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César (1936)

 |  Drama  |  27 October 1948 (USA)
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Ratings: 7.9/10 from 726 users  
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Honoré Panisse is dying, cheerfully, with friends, wife, and son at his side. He confesses to the priest in front of his friends; he insists that the doctor be truthful. But, he cannot ... See full summary »



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Cast overview, first billed only:
Fernand Charpin ...
Honoré Panisse (as Charpin)
Orane Demazis ...
Paul Dullac ...
Robert Vattier ...
Marcel Maupi ...
Innocent Mangiapan (as Maupi)
Édouard Delmont ...
Milly Mathis ...
Thommeray ...
Elzéar Bonnegrâce - le curé de Saint Victor
Jean Castan ...
L'enfant de choeur
Robert Bassac ...
Pierre Dromard
Alida Rouffe ...
Rellys ...
L'employé de Panisse
Charblay ...
Henri - le patron du bar de Toulon


Honoré Panisse is dying, cheerfully, with friends, wife, and son at his side. He confesses to the priest in front of his friends; he insists that the doctor be truthful. But, he cannot bring himself to tell his son Cesariot that his real father is Marius, the absent son of César, Cesariot's godfather. Panisse leaves that to Fanny, the lad's mother. Dissembling that he's off to see a friend, Cesariot then seeks Marius, now a mechanic in Toulon. Posing as a journalist, Cesariot spends time with Marius and leaves believing tales he is a petty thief. Only after the truth comes out can Marius, Fanny, César, and Cesariot step beyond the falsehoods, benign though they may be. Written by <>

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Release Date:

27 October 1948 (USA)  »

Also Known As:

Cezar  »

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Aspect Ratio:

1.37 : 1
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Did You Know?


Odette Roger is credited in the opening credits as "la bonne de l'hotel" (the hotel maid) but does not appear in the film. The hotel sequence was cut out of the final print. See more »


Elzéar Bonnegrâce - le curé de Saint Victor: You must be knee-deep in sins.
See more »


Version of La trilogie marseillaise: César See more »

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User Reviews

The third and concluding film of Marcel Pagnol's Marseilles Trilogy
17 July 2015 | by (United Kingdom) – See all my reviews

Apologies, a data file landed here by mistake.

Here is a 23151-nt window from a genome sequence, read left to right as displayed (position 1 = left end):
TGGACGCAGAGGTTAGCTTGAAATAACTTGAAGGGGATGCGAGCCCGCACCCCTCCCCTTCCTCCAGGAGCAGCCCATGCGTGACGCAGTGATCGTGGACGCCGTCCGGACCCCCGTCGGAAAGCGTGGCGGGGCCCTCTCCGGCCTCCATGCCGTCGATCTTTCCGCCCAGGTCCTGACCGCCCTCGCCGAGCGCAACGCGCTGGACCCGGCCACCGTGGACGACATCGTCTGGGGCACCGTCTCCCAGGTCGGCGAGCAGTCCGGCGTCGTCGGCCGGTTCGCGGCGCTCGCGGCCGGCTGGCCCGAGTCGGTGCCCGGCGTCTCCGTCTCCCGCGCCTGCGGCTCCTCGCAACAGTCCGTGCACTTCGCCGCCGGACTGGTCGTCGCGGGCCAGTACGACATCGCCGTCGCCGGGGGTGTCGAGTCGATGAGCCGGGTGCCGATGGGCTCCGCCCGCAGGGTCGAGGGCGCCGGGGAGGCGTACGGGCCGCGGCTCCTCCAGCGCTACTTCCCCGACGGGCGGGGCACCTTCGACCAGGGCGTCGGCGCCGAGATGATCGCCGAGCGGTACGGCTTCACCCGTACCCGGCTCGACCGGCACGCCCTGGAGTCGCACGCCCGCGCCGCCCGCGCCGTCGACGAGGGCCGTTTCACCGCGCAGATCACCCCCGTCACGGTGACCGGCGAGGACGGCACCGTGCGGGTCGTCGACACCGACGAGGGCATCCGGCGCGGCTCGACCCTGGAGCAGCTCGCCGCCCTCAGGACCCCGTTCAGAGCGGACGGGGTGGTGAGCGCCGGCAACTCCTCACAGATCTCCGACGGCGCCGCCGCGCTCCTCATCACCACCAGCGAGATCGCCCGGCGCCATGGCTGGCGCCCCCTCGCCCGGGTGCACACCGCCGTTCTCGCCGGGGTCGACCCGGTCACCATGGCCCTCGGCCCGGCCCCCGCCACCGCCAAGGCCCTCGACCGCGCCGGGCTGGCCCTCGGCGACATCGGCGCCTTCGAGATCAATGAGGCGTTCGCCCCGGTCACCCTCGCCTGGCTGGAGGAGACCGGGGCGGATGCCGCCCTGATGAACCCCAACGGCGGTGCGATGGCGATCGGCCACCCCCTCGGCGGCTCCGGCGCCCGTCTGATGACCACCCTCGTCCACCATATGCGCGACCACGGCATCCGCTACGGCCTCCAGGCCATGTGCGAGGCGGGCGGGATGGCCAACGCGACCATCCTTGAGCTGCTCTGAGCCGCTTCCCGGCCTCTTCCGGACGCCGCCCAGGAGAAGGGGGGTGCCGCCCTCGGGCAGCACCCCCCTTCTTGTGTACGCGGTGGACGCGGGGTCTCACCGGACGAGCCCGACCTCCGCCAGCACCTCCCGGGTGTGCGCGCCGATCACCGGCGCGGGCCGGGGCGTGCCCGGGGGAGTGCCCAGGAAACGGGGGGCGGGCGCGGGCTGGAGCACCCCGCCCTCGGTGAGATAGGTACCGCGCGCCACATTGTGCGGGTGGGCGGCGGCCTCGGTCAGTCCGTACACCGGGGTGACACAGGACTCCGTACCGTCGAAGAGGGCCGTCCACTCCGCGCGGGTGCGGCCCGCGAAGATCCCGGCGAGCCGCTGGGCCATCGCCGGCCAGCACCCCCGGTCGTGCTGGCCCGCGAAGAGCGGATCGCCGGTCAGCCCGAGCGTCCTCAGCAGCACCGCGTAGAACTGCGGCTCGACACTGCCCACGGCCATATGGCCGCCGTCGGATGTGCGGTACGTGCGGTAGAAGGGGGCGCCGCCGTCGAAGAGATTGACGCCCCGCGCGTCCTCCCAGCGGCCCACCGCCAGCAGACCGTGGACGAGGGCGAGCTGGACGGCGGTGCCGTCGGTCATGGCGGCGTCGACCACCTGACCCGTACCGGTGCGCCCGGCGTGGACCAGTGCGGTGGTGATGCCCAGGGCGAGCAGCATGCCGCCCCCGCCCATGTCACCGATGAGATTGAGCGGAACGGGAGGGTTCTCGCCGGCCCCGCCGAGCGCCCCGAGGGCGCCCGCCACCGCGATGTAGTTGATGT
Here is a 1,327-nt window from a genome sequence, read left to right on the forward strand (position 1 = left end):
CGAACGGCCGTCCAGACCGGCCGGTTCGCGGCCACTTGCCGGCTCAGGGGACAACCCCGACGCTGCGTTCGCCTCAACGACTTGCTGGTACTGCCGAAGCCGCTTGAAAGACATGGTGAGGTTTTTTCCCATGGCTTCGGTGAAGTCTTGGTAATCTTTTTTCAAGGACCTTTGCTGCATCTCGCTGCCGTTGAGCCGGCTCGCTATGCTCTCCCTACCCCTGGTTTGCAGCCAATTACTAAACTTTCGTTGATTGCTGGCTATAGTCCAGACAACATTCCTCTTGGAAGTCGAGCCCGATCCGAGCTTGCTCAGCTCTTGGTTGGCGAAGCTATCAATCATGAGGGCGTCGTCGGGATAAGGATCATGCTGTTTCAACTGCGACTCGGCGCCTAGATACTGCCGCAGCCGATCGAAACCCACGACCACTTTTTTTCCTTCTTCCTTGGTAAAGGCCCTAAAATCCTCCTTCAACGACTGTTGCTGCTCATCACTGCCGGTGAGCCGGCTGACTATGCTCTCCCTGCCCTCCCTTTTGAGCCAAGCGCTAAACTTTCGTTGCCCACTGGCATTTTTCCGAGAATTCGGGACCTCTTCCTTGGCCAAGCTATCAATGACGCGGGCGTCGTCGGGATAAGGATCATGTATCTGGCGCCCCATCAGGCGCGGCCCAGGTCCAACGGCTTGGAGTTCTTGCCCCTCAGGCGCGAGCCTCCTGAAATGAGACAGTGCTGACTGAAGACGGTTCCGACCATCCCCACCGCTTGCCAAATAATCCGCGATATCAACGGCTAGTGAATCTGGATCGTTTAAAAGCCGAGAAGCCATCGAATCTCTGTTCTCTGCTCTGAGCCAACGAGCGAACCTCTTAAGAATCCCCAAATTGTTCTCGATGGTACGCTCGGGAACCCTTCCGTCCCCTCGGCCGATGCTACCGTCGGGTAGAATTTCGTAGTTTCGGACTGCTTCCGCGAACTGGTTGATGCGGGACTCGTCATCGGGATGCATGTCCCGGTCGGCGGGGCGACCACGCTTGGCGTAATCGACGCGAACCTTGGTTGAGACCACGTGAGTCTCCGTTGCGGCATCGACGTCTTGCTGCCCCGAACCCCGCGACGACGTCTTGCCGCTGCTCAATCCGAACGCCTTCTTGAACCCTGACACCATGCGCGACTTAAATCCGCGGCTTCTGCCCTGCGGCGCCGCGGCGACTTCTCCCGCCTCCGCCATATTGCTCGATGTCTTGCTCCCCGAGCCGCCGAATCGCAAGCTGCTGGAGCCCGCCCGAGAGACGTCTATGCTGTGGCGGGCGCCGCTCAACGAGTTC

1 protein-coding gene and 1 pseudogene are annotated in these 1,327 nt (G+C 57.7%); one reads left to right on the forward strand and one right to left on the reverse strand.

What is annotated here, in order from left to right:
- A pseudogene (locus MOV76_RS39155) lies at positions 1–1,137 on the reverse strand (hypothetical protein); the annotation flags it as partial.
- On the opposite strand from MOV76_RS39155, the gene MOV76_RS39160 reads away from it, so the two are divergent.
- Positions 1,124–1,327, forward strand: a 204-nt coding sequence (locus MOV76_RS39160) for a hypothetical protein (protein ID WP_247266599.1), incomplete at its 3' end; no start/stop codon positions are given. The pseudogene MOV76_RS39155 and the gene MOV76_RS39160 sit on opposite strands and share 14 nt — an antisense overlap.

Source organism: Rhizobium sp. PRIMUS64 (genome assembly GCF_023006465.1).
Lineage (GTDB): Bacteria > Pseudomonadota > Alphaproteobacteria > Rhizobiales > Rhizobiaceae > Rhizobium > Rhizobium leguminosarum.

This final film of the Pagnol trilogy, written and produced by Pagnol, was also directed by Pagnol himself. Although all three films were very well directed indeed, this third one was the best directed of all. It contains many more exterior shots than the others and has 'extra doses of passion' because Pagnol was so emotionally involved in the story. Eighteen years have gone by since the end of the story told in FANNY (1932, see my review, and also my review of Part One, MARIUS, 1931). During all of that time, Marius has been away from Marseilles. He served for some years in the navy, and then he opened his own garage in the town of Toulon, where he is now living. Toulon is another port town on the Mediterranean, not far east of Marseilles. Toulon also happens to be the home town of the actor Raimu. Pagnol himself, by the way, was born at Aubagne, which is inland between Marseilles and Toulon. As this film opens, Panisse, the husband of Fanny and pretended father of the young lad Césariot, is seriously ill and lying in bed, possibly near to death. His friends, including César (played by the brilliant Raimu), think a priest should be fetched to hear Panisse's confession and to administer the last rites (known as Extreme Unction in the Catholic Church, which involves anointing the forehead with oil and committing the soul of the dying person to God's mercy). So a priest comes, but the entire section of the film concerning this episode is both raucous and hilarious, as the quayside friends behave in their usual irreverent and comical manner. As has been the case throughout all three of these films, wonderful comedy is continuously interwoven with all the tragic stories. Panisse insists on his final confession taking place in front of his friends, rather than in private with the priest, and this leads to some delightfully funny dialogue and scenes, especially when Panisse confesses that he has been naughty with some girls and his friends all tease him and joke about it while the priest tries to quieten them so that he can get on with his sombre task of preparing Panisse for death. The priest himself is teased, and the entire business can only be described as 'high comedy'. Then the priest kicks the friends out of the bedroom to have a private word with Panisse. He says that it is not acceptable that everyone knows that Césariot is really Marius's son, and not Panisse's, except for the boy himself. He says the boy must be told. Panisse does not want to do this. Eventually, however, the boy is told the truth by his mother, and he reacts very badly. He seeks out Marius at Toulon without identifying himself, and they get to know each other. Panisse dies but Marius does not want to return to face everyone in Marseilles whom he has not seen for 18 years. In the end, he does come back, and he and Fanny see each other again. But getting back together is not at all easy. Will they or won't they finally be reunited so that their great love can fully realized at last? Can several serious misunderstandings be cleared up? How will the son react if they do get back together? Can he get over his contempt for Marius and his shock at his mother having had him illegitimately? Meanwhile, the main focus of this film is upon César, whose only child, Marius, has at last returned to Marseilles after all those years of his father's desperate loneliness. How is he coping? Will Marius ever forgive him for insisting that he leave Fanny and his child with Panisse all those years ago? Will César ever forgive Marius for refusing to see him for 18 years and thus deserting his old father? Can anyone forgive anyone? As the characters work their ways through the tangles and knots of emotion and fate, the intensity of the story increases. All three of these films are peppered with marvellous supporting performances by utterly charming, maddening, impossible, and delightful local characters. Alida Rouffe is especially wonderful as Fanny's mother Honorine. Her very first film role, at the age of 57, was in MARIUS. She then not only appeared in the rest of the trilogy, but also in Pagnol's CIGALON (1935), Pagnol's TOPAZE (1936), and Pagnol's THE BAKER'S WIFE (1938, once again with Raimu). In 1939 she stopped working as an actress and only resumed again in 1946 (hence she refused to work under Vichy), for her very last film, dying in 1949 at the age of 79. She was one of the best French character actresses of her time, and Pagnol used her in six films, well appreciating her talents, which he himself had introduced to the screen in the first place. This trilogy by Pagnol may have plots which are as simple as daily life itself, but the three films rise to magnificence through the passionate belief in them of Pagnol, his troupe of actors, his co-directors, and apparently everyone associated with them, not to mention the people of Marseilles who found themselves being portrayed sympathetically in a medium which was usually dominated by the sophisticates of Paris. These films are classics in the grand sense. They will be watched and loved as long as there are people to see them. The world of the Old Port of Marseilles in the 1930s is long gone, but it lives on forever in this priceless record of its bygone time, subculture, and milieu which mixed sadness and hilarity in perfect harmony. Above all, these films are a lesson in authenticity, for they come alive with such childlike spontaneity, humour and tears, that they raise cinema to a true art form free of all artifice and made with such passion and love as has rarely been seen in the history of film.